Danish courts refusal to extradite Kim Davy disappointing: HM

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New Delhi: India on Wednesday termed as "disappointing" a Denmark court`s refusal to allow the extradition of Purulia arms drop case mastermind Kim Davy and strongly rejected the argument that prisoners are subjected to torture here.

"Kim Davy verdict is very disappointing. We reject the argument that prisoners are subjected to torture or that human rights of the accused will be violated," Home Minister P Chidambaram told reporters here.

He was replying to a question on the refusal of a Danish High Court to allow the extradition of Davy to India to face trial, saying he ran the risk of "torture or other inhumane treatment" in India.

Chidambaram said he has written a letter to External Affairs Minister S M Krishna, making all these points and requesting him to ask the Government of Denmark that they should immediately file an appeal in a higher court there.

"There is an appeal still available. There is a deadline to file the appeal and I am sure the External Affairs Minister and the Ministry of External Affairs will take it up to the Denmark Government and file an appeal in the highest court in Denmark," he said.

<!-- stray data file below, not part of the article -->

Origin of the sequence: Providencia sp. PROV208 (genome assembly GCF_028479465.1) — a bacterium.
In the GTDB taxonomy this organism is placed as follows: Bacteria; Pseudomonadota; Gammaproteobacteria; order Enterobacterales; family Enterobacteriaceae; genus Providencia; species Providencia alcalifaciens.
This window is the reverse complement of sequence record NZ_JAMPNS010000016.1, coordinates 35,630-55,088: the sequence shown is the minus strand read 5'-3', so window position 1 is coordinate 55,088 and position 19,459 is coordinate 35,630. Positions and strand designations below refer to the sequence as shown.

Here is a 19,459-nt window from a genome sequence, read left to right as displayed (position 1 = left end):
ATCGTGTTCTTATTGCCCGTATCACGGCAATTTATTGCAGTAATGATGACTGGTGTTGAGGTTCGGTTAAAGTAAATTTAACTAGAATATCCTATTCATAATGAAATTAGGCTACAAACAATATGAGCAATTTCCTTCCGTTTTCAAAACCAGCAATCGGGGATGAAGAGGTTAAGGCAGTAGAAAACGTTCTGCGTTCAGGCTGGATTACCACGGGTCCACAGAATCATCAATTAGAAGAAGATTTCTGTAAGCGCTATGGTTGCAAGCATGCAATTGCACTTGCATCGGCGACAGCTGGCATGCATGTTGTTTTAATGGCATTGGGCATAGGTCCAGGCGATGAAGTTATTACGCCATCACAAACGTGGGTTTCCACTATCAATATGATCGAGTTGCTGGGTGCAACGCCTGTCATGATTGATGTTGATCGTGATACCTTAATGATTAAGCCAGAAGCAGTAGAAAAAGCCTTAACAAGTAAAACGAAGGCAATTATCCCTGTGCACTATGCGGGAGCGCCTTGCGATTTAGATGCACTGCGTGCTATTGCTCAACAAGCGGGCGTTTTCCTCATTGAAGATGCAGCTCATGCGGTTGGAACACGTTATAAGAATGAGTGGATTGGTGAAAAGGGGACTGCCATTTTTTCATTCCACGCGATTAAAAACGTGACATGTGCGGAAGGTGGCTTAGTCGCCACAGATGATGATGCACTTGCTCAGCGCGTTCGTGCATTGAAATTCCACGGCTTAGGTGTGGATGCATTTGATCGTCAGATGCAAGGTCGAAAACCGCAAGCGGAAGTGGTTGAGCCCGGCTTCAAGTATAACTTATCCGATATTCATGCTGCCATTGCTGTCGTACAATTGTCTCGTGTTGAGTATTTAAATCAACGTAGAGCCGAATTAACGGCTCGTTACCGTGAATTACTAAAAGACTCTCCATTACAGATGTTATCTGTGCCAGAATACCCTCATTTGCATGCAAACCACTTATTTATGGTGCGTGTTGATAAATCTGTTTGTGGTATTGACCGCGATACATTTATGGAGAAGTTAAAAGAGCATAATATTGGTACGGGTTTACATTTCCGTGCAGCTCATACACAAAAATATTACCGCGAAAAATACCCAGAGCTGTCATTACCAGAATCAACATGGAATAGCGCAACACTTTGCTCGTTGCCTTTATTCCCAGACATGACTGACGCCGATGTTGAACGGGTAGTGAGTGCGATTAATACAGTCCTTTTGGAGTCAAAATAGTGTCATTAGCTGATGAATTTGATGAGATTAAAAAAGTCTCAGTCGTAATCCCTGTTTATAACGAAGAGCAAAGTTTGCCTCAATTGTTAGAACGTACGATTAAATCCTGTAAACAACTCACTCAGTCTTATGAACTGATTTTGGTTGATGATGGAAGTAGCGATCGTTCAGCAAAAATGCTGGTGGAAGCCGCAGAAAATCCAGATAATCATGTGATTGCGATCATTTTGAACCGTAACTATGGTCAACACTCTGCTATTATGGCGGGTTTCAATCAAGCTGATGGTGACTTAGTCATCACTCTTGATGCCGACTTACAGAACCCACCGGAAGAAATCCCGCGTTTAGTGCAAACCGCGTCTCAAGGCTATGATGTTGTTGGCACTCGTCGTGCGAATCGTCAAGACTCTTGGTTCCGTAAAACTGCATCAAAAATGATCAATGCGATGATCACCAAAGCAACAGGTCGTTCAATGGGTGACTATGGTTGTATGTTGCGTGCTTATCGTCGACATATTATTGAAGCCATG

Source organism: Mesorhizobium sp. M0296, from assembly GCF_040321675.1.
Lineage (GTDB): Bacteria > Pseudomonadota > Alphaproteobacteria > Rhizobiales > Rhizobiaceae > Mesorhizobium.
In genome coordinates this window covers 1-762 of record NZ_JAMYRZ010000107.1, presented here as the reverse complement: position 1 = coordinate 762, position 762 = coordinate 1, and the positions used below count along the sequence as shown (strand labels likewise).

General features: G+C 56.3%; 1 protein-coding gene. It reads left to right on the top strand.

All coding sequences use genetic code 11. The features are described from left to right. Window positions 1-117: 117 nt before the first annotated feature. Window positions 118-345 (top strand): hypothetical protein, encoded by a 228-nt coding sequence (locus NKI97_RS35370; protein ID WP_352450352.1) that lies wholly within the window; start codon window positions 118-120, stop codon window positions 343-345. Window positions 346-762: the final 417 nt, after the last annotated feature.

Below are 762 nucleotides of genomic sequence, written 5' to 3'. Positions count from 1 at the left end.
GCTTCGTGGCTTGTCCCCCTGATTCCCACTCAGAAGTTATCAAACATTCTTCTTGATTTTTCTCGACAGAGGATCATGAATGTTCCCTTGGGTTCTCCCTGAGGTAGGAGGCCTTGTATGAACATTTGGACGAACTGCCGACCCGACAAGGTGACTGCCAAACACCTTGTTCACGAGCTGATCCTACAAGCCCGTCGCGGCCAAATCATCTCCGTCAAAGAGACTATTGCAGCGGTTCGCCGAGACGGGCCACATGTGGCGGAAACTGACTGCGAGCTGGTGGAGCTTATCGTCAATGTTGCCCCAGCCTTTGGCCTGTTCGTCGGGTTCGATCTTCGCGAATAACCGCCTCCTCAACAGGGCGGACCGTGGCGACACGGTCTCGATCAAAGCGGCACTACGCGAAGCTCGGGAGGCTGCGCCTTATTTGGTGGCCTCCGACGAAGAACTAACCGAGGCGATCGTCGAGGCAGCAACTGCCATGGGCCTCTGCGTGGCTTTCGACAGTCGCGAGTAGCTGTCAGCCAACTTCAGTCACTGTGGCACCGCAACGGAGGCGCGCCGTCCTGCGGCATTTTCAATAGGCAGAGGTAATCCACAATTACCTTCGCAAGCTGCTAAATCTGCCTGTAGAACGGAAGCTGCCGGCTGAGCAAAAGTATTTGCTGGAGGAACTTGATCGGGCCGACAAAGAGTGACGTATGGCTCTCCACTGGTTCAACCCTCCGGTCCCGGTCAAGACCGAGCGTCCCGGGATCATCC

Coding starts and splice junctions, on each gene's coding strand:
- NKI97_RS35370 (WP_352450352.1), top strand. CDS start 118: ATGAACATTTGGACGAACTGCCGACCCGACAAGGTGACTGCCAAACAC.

The Home Minister said if Kim Davy is extradited, he would be tried in an open court and would be produced before court every day.

"He will have consular access. He can always tell the judge that he needs to be medically examined and if there is any violation of human rights, he can always complain the next morning when he is brought to the court," he said.

Chidambaram said all these apprehensions were completely unfounded and so the Home Ministry has taken it very seriously and requested the Ministry of External Affairs to impress upon the Government of Denmark in the "strongest terms that they must file an appeal and try to get a verdict which will enable Kim Davy`s extradition to India".

Last week, the Eastern High Court in Copenhagen gave its verdict while rejecting the Danish government`s plea to allow 49-year-old Davy, also known as Niels Holck, to be handed over to CBI in the 1995 Purulia case, dashing India`s hopes of getting him.

The Court also rejected the diplomatic assurances given by Indian government to its Danish counterpart that no harm will befall Davy, once he is in custody in India.

India`s failure to ratify United Nations Torture Convention, alleged degrading treatment in jails and widespread human rights violations as some of the reasons cited by the High Court.

Sophisticated arms, including AK-47 assault rifles, anti-tank grenades and other weapons were dropped from a foreign plane on the fields of Purulia in West Bengal on the night of December 17, 1995.

An Interpol Red Corner Notice was issued against Davy in 1996 on CBI`s request.

Since he was traced in Denmark in 2001, efforts continued to extradite him to India even though there was no extradition treaty between the two countries.

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